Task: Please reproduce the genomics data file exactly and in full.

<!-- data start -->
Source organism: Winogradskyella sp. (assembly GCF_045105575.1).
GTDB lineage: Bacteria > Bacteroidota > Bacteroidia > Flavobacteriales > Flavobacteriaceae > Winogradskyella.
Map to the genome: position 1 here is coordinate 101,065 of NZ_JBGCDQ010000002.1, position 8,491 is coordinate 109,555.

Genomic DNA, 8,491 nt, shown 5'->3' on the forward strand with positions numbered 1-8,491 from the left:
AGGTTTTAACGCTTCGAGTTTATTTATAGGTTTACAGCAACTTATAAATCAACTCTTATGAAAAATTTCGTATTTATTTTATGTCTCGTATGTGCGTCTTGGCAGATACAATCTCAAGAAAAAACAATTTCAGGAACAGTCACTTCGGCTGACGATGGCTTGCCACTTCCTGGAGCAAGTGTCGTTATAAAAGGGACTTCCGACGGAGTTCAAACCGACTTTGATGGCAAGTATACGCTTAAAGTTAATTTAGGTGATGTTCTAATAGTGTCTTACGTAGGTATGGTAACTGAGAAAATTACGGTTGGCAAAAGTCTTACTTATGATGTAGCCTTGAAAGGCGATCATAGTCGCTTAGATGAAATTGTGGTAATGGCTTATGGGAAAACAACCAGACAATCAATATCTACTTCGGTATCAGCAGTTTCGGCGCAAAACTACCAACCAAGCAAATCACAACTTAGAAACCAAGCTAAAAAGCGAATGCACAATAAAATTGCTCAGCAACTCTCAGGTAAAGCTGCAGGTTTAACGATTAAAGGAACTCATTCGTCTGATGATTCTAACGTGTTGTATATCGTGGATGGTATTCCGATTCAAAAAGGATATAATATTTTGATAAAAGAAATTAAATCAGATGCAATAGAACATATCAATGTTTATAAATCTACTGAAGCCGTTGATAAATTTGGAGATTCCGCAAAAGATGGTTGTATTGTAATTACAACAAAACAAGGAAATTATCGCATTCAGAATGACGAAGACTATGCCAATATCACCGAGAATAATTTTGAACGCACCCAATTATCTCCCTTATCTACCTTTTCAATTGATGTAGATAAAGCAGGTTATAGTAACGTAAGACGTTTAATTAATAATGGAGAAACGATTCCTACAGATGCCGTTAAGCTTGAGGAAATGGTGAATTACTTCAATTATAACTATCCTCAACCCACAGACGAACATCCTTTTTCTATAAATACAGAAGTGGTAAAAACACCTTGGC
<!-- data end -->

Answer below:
Source organism: Winogradskyella sp. (assembly GCF_045105575.1).
GTDB lineage: Bacteria > Bacteroidota > Bacteroidia > Flavobacteriales > Flavobacteriaceae > Winogradskyella.
Map to the genome: position 1 here is coordinate 101,065 of NZ_JBGCDQ010000002.1, position 8,491 is coordinate 109,555.

Genomic DNA, 8,491 nt, shown 5'->3' on the forward strand with positions numbered 1-8,491 from the left:
AGGTTTTAACGCTTCGAGTTTATTTATAGGTTTACAGCAACTTATAAATCAACTCTTATGAAAAATTTCGTATTTATTTTATGTCTCGTATGTGCGTCTTGGCAGATACAATCTCAAGAAAAAACAATTTCAGGAACAGTCACTTCGGCTGACGATGGCTTGCCACTTCCTGGAGCAAGTGTCGTTATAAAAGGGACTTCCGACGGAGTTCAAACCGACTTTGATGGCAAGTATACGCTTAAAGTTAATTTAGGTGATGTTCTAATAGTGTCTTACGTAGGTATGGTAACTGAGAAAATTACGGTTGGCAAAAGTCTTACTTATGATGTAGCCTTGAAAGGCGATCATAGTCGCTTAGATGAAATTGTGGTAATGGCTTATGGGAAAACAACCAGACAATCAATATCTACTTCGGTATCAGCAGTTTCGGCGCAAAACTACCAACCAAGCAAATCACAACTTAGAAACCAAGCTAAAAAGCGAATGCACAATAAAATTGCTCAGCAACTCTCAGGTAAAGCTGCAGGTTTAACGATTAAAGGAACTCATTCGTCTGATGATTCTAACGTGTTGTATATCGTGGATGGTATTCCGATTCAAAAAGGATATAATATTTTGATAAAAGAAATTAAATCAGATGCAATAGAACATATCAATGTTTATAAATCTACTGAAGCCGTTGATAAATTTGGAGATTCCGCAAAAGATGGTTGTATTGTAATTACAACAAAACAAGGAAATTATCGCATTCAGAATGACGAAGACTATGCCAATATCACCGAGAATAATTTTGAACGCACCCAATTATCTCCCTTATCTACCTTTTCAATTGATGTAGATAAAGCAGGTTATAGTAACGTAAGACGTTTAATTAATAATGGAGAAACGATTCCTACAGATGCCGTTAAGCTTGAGGAAATGGTGAATTACTTCAATTATAACTATCCTCAACCCACAGACGAACATCCTTTTTCTATAAATACAGAAGTGGTAAAAACACCTTGGC